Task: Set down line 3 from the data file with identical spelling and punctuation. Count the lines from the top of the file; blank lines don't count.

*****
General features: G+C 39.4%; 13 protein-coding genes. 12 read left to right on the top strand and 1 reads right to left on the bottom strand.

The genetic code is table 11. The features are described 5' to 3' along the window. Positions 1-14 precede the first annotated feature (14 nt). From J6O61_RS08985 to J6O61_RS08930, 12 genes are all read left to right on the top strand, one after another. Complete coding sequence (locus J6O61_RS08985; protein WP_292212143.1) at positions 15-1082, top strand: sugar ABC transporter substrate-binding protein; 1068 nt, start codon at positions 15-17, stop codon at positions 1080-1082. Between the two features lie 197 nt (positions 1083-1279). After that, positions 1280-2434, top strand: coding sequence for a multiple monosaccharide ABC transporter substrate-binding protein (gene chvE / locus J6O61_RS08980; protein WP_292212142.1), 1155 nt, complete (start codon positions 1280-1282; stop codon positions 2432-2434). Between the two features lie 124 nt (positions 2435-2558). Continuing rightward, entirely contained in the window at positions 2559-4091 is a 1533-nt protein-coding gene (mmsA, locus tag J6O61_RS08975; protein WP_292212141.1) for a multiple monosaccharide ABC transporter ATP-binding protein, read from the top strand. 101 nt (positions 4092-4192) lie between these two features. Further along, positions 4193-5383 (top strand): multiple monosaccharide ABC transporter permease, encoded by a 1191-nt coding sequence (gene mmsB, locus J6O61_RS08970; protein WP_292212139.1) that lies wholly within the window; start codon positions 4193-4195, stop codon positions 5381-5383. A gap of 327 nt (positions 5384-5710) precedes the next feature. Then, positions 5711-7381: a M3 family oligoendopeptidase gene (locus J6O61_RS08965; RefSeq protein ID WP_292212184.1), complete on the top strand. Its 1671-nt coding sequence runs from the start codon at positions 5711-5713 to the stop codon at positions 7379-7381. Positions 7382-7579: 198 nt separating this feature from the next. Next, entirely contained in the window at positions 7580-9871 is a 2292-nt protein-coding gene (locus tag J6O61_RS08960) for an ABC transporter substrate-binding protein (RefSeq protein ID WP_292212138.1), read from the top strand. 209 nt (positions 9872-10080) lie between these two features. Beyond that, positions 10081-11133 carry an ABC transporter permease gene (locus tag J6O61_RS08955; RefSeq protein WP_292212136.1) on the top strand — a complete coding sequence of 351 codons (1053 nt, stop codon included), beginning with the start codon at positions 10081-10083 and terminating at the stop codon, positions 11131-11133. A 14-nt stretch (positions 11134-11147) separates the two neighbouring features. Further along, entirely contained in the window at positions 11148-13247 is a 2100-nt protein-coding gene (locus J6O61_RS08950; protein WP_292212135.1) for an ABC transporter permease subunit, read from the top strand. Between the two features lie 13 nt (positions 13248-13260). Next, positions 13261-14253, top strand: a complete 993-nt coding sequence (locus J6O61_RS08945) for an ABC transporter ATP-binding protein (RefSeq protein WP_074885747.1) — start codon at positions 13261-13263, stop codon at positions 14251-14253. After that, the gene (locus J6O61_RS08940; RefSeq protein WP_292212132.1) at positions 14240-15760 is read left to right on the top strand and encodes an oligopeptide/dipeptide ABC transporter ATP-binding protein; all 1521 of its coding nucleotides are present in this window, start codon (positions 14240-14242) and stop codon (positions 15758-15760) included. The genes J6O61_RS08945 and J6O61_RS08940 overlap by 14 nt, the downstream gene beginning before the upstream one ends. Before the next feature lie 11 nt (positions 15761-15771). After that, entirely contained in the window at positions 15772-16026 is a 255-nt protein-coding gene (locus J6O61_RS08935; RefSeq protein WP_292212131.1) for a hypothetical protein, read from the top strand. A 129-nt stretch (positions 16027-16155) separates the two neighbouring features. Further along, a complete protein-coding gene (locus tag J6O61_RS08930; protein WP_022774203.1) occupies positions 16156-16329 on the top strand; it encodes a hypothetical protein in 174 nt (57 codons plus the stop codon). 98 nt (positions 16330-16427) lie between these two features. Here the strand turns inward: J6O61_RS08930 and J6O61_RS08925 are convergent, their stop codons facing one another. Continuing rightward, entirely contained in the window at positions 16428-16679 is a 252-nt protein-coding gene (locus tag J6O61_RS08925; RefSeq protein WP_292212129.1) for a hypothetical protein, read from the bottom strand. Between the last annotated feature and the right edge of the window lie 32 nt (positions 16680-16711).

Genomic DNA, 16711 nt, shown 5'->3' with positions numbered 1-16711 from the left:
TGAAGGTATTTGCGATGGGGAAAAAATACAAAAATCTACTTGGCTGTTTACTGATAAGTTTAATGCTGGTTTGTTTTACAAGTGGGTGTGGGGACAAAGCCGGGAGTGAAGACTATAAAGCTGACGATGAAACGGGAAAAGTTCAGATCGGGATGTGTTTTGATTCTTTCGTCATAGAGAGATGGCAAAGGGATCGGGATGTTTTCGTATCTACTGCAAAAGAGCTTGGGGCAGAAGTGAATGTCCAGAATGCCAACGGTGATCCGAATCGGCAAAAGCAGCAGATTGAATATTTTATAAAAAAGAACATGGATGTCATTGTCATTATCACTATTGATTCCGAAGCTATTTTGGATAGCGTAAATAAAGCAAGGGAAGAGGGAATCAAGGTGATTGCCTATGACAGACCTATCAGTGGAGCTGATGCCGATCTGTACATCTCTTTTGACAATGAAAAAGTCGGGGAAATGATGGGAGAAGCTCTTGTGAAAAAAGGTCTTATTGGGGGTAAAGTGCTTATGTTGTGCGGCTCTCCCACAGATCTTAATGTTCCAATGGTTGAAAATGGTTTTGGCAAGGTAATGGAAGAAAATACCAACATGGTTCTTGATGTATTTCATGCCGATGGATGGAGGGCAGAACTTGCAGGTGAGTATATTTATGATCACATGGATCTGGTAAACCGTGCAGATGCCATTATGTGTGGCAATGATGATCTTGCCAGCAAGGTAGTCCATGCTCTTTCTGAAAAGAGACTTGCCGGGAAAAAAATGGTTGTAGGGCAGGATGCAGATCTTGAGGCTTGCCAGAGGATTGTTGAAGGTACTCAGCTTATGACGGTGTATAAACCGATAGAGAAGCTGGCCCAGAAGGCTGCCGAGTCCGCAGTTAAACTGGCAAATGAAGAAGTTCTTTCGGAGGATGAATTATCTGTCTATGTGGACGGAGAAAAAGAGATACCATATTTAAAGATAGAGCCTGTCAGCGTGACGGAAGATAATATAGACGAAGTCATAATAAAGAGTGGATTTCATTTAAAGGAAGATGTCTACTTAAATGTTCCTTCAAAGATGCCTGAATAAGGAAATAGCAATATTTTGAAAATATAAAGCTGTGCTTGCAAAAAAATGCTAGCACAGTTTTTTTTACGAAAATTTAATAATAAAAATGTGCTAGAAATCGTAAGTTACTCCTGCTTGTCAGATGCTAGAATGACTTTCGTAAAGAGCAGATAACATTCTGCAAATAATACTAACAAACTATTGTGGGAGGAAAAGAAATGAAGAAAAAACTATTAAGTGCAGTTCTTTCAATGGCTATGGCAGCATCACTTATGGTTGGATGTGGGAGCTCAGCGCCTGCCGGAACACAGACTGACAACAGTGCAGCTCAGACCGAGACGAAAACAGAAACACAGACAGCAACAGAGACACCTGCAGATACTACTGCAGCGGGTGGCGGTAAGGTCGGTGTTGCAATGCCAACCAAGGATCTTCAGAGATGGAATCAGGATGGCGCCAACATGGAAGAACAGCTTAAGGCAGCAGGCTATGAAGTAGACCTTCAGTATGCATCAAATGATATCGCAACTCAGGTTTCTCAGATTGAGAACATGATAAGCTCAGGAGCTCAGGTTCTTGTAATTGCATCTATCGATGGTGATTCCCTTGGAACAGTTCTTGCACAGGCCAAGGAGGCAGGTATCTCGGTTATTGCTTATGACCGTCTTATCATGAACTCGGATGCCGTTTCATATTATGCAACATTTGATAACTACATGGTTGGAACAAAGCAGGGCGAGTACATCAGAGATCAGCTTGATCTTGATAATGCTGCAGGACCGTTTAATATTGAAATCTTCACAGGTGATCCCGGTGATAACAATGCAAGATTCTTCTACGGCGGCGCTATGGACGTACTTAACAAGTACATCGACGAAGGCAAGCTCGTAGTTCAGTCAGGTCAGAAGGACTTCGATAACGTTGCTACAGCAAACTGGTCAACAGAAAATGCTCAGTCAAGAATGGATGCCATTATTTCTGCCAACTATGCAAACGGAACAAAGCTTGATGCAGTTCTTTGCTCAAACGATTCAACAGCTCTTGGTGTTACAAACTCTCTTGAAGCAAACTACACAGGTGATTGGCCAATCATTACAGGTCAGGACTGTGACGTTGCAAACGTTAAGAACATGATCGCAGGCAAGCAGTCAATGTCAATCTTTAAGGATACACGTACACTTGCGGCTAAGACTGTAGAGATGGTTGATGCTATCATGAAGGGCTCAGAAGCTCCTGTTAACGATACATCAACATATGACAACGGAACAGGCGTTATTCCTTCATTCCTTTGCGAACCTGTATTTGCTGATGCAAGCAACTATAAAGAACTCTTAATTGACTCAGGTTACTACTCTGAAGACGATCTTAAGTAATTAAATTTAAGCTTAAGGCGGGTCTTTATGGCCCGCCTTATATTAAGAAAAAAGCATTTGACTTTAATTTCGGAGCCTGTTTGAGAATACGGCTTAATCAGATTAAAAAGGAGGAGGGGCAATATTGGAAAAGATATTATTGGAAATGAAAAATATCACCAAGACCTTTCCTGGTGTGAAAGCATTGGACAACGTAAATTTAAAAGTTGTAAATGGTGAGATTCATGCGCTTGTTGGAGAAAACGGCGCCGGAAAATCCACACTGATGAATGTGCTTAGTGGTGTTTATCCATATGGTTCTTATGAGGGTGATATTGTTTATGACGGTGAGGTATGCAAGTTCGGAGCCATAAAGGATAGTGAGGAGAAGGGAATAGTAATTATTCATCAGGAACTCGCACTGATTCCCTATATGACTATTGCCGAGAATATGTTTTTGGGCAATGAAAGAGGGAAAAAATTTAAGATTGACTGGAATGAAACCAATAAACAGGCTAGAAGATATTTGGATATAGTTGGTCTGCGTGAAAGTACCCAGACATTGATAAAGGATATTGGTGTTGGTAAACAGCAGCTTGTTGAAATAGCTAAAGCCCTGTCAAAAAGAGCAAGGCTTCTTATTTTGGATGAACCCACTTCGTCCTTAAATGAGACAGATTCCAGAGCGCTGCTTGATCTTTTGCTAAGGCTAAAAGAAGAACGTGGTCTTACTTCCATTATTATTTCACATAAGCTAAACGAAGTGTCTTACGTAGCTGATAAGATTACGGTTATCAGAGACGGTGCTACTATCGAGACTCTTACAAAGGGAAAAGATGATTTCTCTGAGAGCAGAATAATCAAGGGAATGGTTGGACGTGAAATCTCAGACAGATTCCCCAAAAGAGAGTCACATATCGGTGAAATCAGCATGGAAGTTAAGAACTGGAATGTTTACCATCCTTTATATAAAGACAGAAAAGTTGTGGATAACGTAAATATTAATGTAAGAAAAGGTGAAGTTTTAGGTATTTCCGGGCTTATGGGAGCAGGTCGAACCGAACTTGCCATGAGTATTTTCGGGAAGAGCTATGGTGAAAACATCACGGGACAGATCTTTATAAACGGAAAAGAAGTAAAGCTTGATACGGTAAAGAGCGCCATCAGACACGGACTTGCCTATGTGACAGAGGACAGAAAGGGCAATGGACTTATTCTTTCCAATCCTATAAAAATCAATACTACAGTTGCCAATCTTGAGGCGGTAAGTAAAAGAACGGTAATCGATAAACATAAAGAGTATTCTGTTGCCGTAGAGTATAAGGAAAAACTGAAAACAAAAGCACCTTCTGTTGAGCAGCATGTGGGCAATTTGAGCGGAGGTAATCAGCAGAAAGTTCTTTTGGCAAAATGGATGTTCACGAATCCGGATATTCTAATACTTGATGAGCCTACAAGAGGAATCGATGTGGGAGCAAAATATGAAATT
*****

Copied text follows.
Genomic DNA, 16711 nt, shown 5'->3' with positions numbered 1-16711 from the left: